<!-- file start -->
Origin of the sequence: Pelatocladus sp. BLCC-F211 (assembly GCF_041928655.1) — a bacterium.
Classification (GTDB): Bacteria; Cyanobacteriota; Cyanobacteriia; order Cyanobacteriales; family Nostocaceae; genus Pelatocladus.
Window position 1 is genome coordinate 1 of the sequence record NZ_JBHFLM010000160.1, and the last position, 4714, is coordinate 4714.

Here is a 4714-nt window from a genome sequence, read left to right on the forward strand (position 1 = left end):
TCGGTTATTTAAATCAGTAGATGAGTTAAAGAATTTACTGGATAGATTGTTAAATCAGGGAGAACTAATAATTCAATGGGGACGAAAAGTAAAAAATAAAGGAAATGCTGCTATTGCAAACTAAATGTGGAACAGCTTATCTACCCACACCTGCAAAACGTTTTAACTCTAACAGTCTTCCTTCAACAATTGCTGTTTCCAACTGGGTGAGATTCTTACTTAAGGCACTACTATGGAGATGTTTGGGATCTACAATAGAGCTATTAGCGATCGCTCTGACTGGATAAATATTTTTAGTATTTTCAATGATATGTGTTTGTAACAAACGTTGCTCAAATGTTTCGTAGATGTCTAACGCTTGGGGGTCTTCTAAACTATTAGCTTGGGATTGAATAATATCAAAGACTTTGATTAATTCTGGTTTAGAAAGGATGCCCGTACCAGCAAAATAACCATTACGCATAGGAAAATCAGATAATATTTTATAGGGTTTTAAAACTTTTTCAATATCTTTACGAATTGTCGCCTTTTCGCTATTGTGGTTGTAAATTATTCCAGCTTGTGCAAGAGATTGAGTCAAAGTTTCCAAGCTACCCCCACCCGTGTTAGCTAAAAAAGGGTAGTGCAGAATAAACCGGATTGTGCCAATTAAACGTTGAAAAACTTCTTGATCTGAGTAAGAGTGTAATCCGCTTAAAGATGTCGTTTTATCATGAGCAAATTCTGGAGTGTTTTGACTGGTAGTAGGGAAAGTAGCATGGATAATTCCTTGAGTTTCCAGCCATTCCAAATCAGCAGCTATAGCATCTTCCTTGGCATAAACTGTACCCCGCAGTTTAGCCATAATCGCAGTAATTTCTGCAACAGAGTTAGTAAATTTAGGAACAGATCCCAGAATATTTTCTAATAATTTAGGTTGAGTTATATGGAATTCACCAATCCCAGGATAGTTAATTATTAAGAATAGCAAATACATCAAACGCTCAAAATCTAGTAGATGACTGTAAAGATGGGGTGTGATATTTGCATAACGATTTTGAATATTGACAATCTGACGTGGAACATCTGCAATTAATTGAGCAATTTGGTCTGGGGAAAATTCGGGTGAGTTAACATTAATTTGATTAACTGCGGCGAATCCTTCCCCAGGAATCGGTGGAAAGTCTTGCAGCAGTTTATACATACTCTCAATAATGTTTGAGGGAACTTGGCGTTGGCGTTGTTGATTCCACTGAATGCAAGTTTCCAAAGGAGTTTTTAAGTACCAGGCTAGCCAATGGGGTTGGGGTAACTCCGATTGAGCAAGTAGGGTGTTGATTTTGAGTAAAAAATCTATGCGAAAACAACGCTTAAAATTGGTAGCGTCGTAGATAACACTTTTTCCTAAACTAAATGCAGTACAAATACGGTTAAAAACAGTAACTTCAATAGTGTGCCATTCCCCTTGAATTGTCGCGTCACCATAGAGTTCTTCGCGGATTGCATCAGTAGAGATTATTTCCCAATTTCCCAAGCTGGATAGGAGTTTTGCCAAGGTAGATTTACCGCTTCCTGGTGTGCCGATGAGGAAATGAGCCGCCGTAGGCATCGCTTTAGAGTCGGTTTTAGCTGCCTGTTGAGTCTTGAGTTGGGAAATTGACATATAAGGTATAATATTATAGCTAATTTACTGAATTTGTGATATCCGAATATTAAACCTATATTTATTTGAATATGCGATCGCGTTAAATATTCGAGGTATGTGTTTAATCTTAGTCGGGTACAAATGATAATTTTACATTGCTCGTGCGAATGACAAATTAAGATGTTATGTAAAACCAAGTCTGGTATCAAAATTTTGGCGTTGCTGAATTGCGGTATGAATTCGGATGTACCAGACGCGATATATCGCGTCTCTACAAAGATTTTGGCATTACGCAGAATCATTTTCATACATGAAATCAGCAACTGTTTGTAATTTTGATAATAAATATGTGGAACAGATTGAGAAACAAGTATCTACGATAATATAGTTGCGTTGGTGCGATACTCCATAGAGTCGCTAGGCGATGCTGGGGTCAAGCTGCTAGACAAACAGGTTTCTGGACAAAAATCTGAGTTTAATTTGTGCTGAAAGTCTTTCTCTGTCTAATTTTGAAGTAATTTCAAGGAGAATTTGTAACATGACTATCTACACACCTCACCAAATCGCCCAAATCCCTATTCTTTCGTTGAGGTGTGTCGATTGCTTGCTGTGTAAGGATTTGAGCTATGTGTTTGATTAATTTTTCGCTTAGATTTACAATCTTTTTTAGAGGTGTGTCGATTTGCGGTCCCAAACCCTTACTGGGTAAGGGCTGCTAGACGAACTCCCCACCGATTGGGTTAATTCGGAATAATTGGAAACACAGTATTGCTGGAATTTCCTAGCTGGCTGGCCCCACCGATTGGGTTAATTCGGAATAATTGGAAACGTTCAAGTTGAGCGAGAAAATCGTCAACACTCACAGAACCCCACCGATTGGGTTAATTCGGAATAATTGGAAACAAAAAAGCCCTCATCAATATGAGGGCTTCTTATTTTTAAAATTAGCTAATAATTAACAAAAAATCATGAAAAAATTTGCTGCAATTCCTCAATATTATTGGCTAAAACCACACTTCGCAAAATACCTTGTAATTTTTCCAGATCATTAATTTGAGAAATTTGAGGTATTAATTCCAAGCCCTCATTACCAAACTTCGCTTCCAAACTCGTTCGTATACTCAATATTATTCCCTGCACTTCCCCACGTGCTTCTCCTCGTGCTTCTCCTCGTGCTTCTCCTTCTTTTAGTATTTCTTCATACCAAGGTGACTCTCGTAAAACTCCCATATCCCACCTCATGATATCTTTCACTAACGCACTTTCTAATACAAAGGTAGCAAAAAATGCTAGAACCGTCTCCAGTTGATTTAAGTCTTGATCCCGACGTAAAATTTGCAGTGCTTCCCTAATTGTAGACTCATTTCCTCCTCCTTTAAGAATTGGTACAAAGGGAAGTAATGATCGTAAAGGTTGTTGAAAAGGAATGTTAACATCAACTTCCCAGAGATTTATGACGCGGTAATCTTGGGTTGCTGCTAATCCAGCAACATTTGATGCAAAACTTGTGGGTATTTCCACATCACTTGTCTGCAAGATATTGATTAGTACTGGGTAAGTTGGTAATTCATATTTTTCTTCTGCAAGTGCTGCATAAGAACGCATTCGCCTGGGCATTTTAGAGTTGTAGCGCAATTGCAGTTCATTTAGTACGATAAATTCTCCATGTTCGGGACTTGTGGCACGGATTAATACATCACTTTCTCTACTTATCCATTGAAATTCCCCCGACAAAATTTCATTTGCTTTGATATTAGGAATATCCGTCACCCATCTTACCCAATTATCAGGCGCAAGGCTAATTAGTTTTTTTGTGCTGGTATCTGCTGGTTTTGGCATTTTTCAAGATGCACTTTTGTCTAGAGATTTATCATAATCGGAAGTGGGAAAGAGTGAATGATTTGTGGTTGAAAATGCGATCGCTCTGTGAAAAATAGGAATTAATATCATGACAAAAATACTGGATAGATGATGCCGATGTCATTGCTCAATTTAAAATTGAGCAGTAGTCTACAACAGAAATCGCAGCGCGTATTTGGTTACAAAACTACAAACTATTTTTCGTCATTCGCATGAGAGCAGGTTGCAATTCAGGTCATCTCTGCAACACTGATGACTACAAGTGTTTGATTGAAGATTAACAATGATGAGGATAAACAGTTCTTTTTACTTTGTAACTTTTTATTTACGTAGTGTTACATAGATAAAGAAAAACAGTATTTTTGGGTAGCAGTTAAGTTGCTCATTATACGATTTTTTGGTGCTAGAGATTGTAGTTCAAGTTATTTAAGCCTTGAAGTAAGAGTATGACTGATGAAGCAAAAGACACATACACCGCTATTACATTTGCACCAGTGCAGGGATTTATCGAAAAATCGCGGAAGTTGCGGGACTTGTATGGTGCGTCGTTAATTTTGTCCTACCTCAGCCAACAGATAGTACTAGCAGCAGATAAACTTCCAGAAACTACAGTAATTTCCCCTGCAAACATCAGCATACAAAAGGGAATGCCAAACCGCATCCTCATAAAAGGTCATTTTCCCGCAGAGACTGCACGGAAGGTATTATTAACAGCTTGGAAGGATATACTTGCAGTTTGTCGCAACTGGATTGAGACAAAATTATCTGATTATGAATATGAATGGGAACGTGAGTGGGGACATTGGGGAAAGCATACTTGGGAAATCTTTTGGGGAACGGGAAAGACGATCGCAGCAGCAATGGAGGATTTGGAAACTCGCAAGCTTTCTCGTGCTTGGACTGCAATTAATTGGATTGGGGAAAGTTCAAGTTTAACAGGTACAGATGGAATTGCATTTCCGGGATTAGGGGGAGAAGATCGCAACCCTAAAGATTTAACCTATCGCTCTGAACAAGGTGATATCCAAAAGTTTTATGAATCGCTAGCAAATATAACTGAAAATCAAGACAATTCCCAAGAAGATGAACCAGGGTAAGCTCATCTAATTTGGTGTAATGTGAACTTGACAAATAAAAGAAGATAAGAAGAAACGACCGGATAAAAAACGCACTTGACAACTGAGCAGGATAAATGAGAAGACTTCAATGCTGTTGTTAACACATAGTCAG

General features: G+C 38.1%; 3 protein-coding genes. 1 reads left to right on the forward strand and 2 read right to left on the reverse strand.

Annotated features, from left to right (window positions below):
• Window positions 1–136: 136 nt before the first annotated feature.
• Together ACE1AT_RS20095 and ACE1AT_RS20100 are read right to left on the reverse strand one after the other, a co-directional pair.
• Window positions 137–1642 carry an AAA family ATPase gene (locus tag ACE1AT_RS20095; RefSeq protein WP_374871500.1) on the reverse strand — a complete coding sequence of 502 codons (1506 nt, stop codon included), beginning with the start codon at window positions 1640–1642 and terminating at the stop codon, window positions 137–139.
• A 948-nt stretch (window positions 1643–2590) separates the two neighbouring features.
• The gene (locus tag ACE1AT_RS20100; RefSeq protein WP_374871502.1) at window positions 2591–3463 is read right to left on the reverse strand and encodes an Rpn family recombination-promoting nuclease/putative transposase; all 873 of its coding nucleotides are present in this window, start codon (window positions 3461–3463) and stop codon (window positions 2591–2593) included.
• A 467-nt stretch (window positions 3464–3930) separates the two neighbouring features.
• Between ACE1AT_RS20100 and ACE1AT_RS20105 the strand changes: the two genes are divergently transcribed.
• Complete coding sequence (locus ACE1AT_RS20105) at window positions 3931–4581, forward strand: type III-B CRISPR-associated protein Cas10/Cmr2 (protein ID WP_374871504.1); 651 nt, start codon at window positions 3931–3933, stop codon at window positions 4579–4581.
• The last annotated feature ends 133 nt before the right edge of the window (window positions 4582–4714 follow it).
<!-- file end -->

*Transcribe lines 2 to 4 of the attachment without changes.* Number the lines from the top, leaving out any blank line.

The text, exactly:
Classification (GTDB): Bacteria; Cyanobacteriota; Cyanobacteriia; order Cyanobacteriales; family Nostocaceae; genus Pelatocladus.
Window position 1 is genome coordinate 1 of the sequence record NZ_JBHFLM010000160.1, and the last position, 4714, is coordinate 4714.

Here is a 4714-nt window from a genome sequence, read left to right on the forward strand (position 1 = left end):